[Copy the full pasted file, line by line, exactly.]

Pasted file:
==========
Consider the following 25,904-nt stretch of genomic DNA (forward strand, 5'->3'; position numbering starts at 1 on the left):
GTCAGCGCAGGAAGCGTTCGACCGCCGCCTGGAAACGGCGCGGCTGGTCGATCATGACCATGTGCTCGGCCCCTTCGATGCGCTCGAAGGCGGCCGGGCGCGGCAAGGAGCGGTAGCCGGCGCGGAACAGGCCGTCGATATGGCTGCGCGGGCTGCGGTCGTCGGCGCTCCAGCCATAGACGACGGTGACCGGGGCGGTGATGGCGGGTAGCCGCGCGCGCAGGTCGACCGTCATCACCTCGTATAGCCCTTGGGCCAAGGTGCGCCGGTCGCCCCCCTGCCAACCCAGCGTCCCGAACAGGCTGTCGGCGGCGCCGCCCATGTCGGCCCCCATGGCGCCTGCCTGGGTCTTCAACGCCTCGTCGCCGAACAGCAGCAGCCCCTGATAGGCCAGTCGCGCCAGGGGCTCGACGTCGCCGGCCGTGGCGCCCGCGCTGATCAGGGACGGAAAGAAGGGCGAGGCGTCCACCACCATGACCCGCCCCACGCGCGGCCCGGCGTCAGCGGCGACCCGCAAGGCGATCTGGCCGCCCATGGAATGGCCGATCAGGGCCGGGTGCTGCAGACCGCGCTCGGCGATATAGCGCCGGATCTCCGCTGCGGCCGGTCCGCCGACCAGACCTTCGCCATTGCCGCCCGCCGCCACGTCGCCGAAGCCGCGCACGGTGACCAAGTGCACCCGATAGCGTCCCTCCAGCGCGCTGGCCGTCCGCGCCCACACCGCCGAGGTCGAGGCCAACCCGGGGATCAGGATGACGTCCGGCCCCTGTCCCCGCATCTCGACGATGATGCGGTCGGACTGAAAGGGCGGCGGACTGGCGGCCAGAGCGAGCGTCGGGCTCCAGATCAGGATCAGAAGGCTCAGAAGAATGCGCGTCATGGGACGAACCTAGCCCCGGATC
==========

Consider the following 25,904-nt stretch of genomic DNA (forward strand, 5'->3'; position numbering starts at 1 on the left):
GTCAGCGCAGGAAGCGTTCGACCGCCGCCTGGAAACGGCGCGGCTGGTCGATCATGACCATGTGCTCGGCCCCTTCGATGCGCTCGAAGGCGGCCGGGCGCGGCAAGGAGCGGTAGCCGGCGCGGAACAGGCCGTCGATATGGCTGCGCGGGCTGCGGTCGTCGGCGCTCCAGCCATAGACGACGGTGACCGGGGCGGTGATGGCGGGTAGCCGCGCGCGCAGGTCGACCGTCATCACCTCGTATAGCCCTTGGGCCAAGGTGCGCCGGTCGCCCCCCTGCCAACCCAGCGTCCCGAACAGGCTGTCGGCGGCGCCGCCCATGTCGGCCCCCATGGCGCCTGCCTGGGTCTTCAACGCCTCGTCGCCGAACAGCAGCAGCCCCTGATAGGCCAGTCGCGCCAGGGGCTCGACGTCGCCGGCCGTGGCGCCCGCGCTGATCAGGGACGGAAAGAAGGGCGAGGCGTCCACCACCATGACCCGCCCCACGCGCGGCCCGGCGTCAGCGGCGACCCGCAAGGCGATCTGGCCGCCCATGGAATGGCCGATCAGGGCCGGGTGCTGCAGACCGCGCTCGGCGATATAGCGCCGGATCTCCGCTGCGGCCGGTCCGCCGACCAGACCTTCGCCATTGCCGCCCGCCGCCACGTCGCCGAAGCCGCGCACGGTGACCAAGTGCACCCGATAGCGTCCCTCCAGCGCGCTGGCCGTCCGCGCCCACACCGCCGAGGTCGAGGCCAACCCGGGGATCAGGATGACGTCCGGCCCCTGTCCCCGCATCTCGACGATGATGCGGTCGGACTGAAAGGGCGGCGGACTGGCGGCCAGAGCGAGCGTCGGGCTCCAGATCAGGATCAGAAGGCTCAGAAGAATGCGCGTCATGGGACGAACCTAGCCCCGGATC